Q: But isn't it conceivable that the military, which is a legitimate force in Polish life, was asserting, in effect, a military coup d'etat against a discredited party, but at the same time trying to reassure the Soviets that Poland will remain in the Warsaw Pact security net, and therefore was trying to bring some measure of stability and order to Poland in an effort to consolidate some of those gains?
A: Nothing was happening in Poland that was disrupting order and stability. The fact that Solidarity was making demands for economic reform and political renovation is not the same thing as instability. I think you are sliding by implication into acceptance of the thesis that some sort of a counterrevolution or anarchy was in fact in existence. In fact I really find it very difficult to understand this kind of reasoning. Why don't you substitute Chile for Poland and Gen. Pinochet for Gen. Jaruzelski and see whether you would still be inclined to engage in the same line of questioning and the same line of reasoning?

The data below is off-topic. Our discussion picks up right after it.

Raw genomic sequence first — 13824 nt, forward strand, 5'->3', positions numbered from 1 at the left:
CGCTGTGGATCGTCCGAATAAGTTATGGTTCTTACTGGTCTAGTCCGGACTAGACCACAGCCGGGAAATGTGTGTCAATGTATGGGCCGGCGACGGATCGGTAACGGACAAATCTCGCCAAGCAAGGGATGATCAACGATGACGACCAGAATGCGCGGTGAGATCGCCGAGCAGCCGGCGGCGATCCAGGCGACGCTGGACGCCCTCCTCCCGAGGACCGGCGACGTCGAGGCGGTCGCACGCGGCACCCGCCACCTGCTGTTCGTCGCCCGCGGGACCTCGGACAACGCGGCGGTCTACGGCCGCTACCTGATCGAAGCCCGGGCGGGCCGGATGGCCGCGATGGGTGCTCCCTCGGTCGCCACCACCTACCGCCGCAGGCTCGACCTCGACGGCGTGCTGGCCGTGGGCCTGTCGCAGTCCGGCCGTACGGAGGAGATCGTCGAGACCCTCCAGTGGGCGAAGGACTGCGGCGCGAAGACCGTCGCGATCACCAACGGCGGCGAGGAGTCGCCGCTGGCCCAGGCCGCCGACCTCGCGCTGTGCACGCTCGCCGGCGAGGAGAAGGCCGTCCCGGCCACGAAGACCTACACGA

Q: Isn't it conceivable that Jaruzelski is a Polish Pinochet?
A: Or a Polish Quisling (Vidkun Quisling, who collaborated with the Nazis in the World War II occupation of Norway).
Q: But that's the question: Is he a puppet or is he not?
A: I really think this line of questioning is slightly ridiculous. You know, Quisling considered himself to be Norwegian patriot, acting in keeping with the New Order in Europe. Well, Jaruzelski may consider himself as a Polish patriot, acting in keeping with the Soviet order and imposing it on Poland. I think historically, what he's doing is trying to impose on a relatively modern, literate, Western type society a political system that's derived from entirely alien political traditions. And that can only be imposed by force of arms of the type that is now being applied, with all of the brutality and bloodshed that it entails. I think we have to recognize this and I think it's time for straight reasoning and not doublethink.